Finding Balance in Bluewater: Tranquility & Practical Design in Valley Waterfront HomeFeb 26, 2021 12:00PM ● By Jenna Gabrial Gallagher
“When we chose this lot, I told my husband that I’d like to have a pool,” said a recent retiree, formerly of Fremont, of her new lakefront home in Valley’s Bluewater community. “He understood that to mean, ‘We will have a pool.’”
The mother and grandmother, who loves to entertain at home, had a practical reason for the request. Because the lake is a filled-in quarry, the drop is extra deep, making it great for boating but less than ideal for swimming. “The end of our dock is already 15 feet deep,” she explained. “So, when we want to be in the water, everyone just hangs out in the pool.”
The homeowners had a few other criteria. The primary bedroom and the office, with its barnwood wall and unique ceiling design that incorporates custom beams, had to be on the main floor.
They took advantage of the soaring 22-foot ceiling in the great room to showcase an awe-inspiring, two-story stone and reclaimed wood fireplace, with special ironwork details done by Nollette Metal Works.
“[My clients] wanted a wood-burning fireplace with a hearth that you can sit on,” said Diane Luxford, whose company, D-Lux Interiors, received a Bronze award from the Nebraska/Iowa chapter of the American Society of Interior Designers (ASID) for the work she and her colleague, Dagmar Benson, did on the project. “They had seen one similar to what they wanted and, together, we adapted it to their home.”
The effect provides a softened, cozy counterpoint to the home’s dramatic architecture, helping to convey the tranquil, transitional style that the couple love. The space is also warmed by an open kitchen with two French door ovens, a hidden pantry for small appliances, and an expansive center island. Surrounding the gathering spot are five counter stools upholstered in an ikat fabric by textiles maker Pindler that draws upon the lakehouse vibes. The light from three European handblown glass pendants glances off the gleaming backsplash tiles and Cygnus granite countertops, casting a sunlight-on-the-water glow, even on gloomy, off-season days.
The final—and perhaps most important—must-have on the homeowners’ list was a large craft room upstairs with breathtaking views of the lake for the wife, who is an avid photographer and also designs greeting cards.
“She had [a craft room] in her basement in their former home, and she was so excited to have the lake view,” Luxford said. “I remember the husband saying, ‘I’m never going to go up there, so do what you want.’ We had a lot of fun playing with different room arrangements and deciding how many built-ins and what kind to include.”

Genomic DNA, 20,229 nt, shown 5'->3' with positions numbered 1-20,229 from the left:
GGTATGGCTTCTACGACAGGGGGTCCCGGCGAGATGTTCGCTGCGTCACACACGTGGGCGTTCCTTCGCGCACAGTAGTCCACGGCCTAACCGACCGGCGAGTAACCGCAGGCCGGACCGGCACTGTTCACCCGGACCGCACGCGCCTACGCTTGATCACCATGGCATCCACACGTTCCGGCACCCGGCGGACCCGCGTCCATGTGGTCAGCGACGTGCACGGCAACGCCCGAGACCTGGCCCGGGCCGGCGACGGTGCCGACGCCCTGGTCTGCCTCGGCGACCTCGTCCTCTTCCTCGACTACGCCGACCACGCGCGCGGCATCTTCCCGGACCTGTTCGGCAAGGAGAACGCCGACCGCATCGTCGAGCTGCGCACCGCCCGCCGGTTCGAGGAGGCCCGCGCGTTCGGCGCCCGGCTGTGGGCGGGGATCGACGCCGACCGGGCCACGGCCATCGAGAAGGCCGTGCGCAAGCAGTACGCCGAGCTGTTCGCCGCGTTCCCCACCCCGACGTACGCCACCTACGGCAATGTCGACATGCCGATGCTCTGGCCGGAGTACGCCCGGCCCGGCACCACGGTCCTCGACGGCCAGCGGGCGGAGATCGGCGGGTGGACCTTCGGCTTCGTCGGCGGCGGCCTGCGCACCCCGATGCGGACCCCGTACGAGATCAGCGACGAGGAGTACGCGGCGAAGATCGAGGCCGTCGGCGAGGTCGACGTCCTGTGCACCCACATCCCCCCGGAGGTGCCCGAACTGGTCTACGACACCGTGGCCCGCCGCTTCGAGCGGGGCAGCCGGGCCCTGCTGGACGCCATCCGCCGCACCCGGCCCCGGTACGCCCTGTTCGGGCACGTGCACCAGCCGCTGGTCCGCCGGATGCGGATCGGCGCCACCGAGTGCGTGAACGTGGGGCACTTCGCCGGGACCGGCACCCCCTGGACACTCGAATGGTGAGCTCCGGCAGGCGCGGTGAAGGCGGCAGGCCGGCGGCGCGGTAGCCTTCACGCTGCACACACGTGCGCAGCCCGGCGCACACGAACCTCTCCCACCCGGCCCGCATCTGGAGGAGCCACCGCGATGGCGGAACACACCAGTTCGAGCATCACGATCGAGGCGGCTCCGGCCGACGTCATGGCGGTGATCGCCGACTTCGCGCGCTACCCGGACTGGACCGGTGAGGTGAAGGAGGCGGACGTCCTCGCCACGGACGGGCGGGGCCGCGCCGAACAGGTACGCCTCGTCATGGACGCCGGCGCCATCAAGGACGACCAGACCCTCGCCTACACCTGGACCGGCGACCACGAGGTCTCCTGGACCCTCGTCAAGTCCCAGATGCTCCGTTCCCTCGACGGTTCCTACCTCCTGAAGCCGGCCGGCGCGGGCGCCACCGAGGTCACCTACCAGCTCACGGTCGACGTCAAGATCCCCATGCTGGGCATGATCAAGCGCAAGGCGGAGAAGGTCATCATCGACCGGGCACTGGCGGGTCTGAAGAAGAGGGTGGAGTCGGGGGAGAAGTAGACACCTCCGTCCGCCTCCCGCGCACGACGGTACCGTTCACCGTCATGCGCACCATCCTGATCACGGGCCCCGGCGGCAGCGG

They settled on all-white cabinetry, which lines an entire wall and was tailored precisely to the homeowner’s needs, resulting in a bright, yet serene, space to work and relax. “I spent most of my days up here working, doing jigsaw puzzles, and reading,” the homeowner said of last spring’s pandemic shutdown.
Across from this swoon-worthy crafting command central are framed photographs taken on the family’s travel, and chairs from their former home, which Luxford had reupholstered. The chairs now pop against a colorful floral rug, also from the prior residence, and the homeowner has fallen in love with them all over again. In the corner is a discreet Murphy bed for when their young grandson stays overnight. “It’s a very flexible room,” Luxford said.
The one amenity the lakefront property didn’t allow for was a basement, so the laundry room has concrete walls to make it a tornado shelter. The homeowners dedicated an extra-large upstairs bedroom to holiday decorations and miscellaneous storage. And the garage, with its immaculate flooring and special built-in shower for the family Goldendoodle—lovingly described as a crazy man down on the beach—was outfitted by Monkey Bar Storage Solutions, of Bennington, Nebraska. Neighbors have confided that they wish they had planned for storage as well as these homeowners. “One of our goals was plenty of storage, and now we have more storage than we can use,” she said.
Clearly a fan of organization, the homeowners said they appreciated how simple and streamlined the design and building process was. Luxford attributes much of this to the
CoConstruct project management software they used. She arranged the showroom meetings and guided her clients through the process of choosing the materials and models that would best fit their goals; then that information was uploaded so they could see how it would look before committing. “They are very easy clients to work with,” the designer said. “When you click with someone and you know it, it just makes the whole process go so smoothly.”
The homeowner agreed. “Some people get really stressed about building. We just weren’t.”
That seamless design experience set the tone for the general sense of well-being the homeowners have achieved in their luxurious lakeside retreat.
“The neighborhood calls this area Bald Eagle Cove. We get yellow finches, and pelicans in the spring and fall. We’ve seen swans,” the wife said. In every season, she enjoys the four-mile walk around the lake and, of course, the ever-changing and endlessly spectacular sunsets she and her husband can see from the back of the house. “It’s so peaceful. You can look out at the lake and it just refreshes you.”
This article first appeared in the March/April 2021 issue of Home Magazine. Click here to subscribe to the print edition.